Children do it, voters do it, even philosophers do it.
Fortunately, logicians have recognized the fallacious nature of thinking that you cannot “refer” to a thing without being able to define it. This is called the “Socratic fallacy,” since in many of the dialogues of Plato, the hero Socrates seems to err in just this way. Now I do not think Socrates actually is guilty of this fallacy, instead he is examining men who say they can define a term to see if they can, but the description of the fallacy (Socratic fallacy) has stuck.
A sophist says he can define a term when he cannot, but simply attacking the definition of a term will be of little use. A pious man may talk to God without getting the “definition” of God right. Many a person loves a spouse without being able to define “love,” “spouse,” or “person” with precision. In fact, such precision is rarely available for important terms. Some terms can be defined: all unmarried men are bachelors, that is a good definition, but an adequate definition of “person” is elusive.
This is particularly important in discussions of religion.
A sensible man knows (roughly) what “God” means in English (that and not this) and proceeds to discuss Him. Obviously having a word for a thing does not mean it exists . . . “unicorn” is a term that refers to nothing in the “real” world, but we would know a unicorn if we saw one. Both theists and atheists must be sure to define the “God” they mean (the God of the philosophers or the more particular God of the Bible?) generally, but this definition need only point out what sort of being is discussed.
If a man denies God exists (whether defined as the God of the Bible, the God of Classical Deism, Aristotle’s God, the God of Timaeus), then it would be enough to show him likely wrong, if it were likely that any version of such Gods exist. It would be enough for the theist to point (“there”) in an argument and not necessary (with precision) to describe this God: it would be enough if this God was picked out in a way that the God could not exist and atheism be true.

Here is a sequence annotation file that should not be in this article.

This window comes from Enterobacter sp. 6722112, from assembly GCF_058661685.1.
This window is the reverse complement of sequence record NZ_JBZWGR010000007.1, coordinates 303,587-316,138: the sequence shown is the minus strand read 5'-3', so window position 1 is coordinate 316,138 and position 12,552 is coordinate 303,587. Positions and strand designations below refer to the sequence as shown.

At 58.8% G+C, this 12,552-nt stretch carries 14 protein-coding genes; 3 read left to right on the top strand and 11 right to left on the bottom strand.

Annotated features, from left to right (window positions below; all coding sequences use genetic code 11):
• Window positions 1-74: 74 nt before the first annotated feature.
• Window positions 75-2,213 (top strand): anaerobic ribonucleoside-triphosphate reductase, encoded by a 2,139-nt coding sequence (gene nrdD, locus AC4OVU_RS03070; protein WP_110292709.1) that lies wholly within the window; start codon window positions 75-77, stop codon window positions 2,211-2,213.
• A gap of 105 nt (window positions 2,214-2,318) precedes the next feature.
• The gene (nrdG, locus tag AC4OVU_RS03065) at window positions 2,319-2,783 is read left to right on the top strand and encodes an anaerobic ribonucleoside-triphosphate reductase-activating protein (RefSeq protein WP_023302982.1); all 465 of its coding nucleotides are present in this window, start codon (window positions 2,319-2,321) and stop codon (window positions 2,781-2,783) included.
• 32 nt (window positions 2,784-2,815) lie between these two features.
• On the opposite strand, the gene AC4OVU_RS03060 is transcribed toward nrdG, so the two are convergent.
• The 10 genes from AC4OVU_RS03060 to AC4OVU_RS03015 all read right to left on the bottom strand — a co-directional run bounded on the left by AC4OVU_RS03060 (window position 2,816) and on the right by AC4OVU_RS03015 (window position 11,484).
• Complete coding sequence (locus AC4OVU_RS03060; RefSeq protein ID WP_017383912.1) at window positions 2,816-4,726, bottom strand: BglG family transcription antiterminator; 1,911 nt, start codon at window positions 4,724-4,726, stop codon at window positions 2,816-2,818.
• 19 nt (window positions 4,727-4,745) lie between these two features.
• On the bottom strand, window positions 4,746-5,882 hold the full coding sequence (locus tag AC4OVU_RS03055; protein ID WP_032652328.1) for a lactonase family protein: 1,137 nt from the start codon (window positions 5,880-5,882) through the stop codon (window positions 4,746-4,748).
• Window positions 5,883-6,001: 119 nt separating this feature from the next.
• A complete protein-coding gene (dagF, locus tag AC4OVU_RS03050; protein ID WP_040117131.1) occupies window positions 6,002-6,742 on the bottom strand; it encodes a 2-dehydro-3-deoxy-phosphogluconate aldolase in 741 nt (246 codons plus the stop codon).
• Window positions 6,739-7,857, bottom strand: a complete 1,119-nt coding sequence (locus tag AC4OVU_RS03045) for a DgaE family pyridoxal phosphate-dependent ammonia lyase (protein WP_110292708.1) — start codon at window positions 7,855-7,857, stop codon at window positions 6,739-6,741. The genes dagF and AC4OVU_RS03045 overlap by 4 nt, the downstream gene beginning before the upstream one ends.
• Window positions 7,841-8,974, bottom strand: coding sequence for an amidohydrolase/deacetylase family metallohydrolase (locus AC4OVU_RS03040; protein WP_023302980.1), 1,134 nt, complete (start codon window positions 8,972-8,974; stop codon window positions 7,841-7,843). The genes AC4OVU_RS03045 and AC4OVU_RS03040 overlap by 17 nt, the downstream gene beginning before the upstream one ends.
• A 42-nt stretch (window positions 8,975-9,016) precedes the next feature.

Philosophers can do good work clarifying terms (“omnipotent,” “omniscient,” “being), but we can go on using those words while the work is being done. In fact, after a certain point, the precision may be useless in all but the most rarified situations.
The “Socratic fallacy” has become a lazy way to avoid issues: we can define terms instead of discussing what we generally know. If there is no good reason to believe that any God exists (that “other” we feel looking at a beautiful object), then discussing whether He is “omnipotent” is of only abstract interest. How heavy is a unicorn? Why ask?
Similarly, if the most reasonable explanation for the diverse experience of Islamic, Christian, Jewish, and Hindu people is a “head trip” with no object external to the mind of the believer, then the attributes of that Being are non-existent.
This is even more true in terms such as “Republican” that refer to a class of people and not to a person. There is only limited value in “defining a Republican” and generally such time would better be spent deciding the best option on the issues of the day. “Republican” like most terms has no “final” definition. If a candidate is pro-abortion, that candidate will not get my vote (as a pro-life voter), but not because I know he or she is RINO.
He may be a Republican, but he is wrong, seriously wrong.
There is a time to define, but definitions are not as vital as we sometimes think. We know more than we can define!